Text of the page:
[ af-ter-gahrd, ahf- ]

nounNautical Slang.
  1. the owner of a yacht or his guests.

  2. the officers quartered in the stern of a vessel.

Origin of afterguard

First recorded in 1820–30; after + guard

Words Nearby afterguard Unabridged Based on the Random House Unabridged Dictionary, © Random House, Inc. 2024

How to use afterguard in a sentence

  • It was a sociable ship as far as the afterguard was concerned.

    The Beach of Dreams | H. De Vere Stacpoole
  • Hinkel had fallen down on his job and the skipper was scared of me, and it was me that put that Dutchman out of the afterguard.

    The Viking Blood | Frederick William Wallace
  • And that curse would follow those who sailed aboard her—either for'ard or in the afterguard—for all time.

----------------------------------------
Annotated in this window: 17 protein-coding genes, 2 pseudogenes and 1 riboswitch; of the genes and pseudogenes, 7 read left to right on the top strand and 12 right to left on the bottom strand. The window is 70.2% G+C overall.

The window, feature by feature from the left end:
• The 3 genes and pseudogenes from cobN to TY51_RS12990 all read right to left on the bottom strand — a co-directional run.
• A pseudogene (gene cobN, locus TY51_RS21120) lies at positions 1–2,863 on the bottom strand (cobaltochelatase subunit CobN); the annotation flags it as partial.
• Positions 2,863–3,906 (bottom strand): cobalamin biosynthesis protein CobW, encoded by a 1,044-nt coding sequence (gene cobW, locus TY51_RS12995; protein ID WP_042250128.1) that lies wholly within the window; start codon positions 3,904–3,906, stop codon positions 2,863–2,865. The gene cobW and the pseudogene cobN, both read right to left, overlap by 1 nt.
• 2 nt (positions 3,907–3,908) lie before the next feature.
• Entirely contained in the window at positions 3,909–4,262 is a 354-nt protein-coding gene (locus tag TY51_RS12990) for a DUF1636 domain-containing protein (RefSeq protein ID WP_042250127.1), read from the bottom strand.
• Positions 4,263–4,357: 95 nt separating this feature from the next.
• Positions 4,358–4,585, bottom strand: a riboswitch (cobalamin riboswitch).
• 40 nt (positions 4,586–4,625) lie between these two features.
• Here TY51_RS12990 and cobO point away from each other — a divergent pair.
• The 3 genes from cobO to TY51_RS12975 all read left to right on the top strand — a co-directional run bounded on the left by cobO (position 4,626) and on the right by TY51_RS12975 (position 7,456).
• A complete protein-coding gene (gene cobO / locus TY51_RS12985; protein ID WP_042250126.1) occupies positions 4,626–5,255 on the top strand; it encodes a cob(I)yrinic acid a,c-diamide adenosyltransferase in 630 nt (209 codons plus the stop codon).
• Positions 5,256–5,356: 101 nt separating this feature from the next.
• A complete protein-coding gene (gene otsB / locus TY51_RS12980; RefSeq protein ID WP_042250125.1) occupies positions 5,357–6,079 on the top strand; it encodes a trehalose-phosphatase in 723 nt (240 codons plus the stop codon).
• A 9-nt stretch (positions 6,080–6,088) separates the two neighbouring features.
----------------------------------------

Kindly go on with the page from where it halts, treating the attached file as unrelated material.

Sheila of Big Wreck Cove | James A. Cooper
  • Men openly sharpened their knives, and the afterguard ostentatiously showed their pistols.

    The Grain Ship | Morgan Robertson
  • And I can see you think that the arms is for the afterguard except in case of trouble.

    The Mystery | Stewart Edward White and Samuel Hopkins Adams

British Dictionary definitions for afterguard


/ (ˈɑːftəˌɡɑːd) /

  1. a sailor or group of sailors stationed on the poop to attend to the aft sails

  2. the members of the crew responsible for strategic decisions about the sailing and navigation of a boat

Collins English Dictionary - Complete & Unabridged 2012 Digital Edition © William Collins Sons & Co. Ltd. 1979, 1986 © HarperCollins Publishers 1998, 2000, 2003, 2005, 2006, 2007, 2009, 2012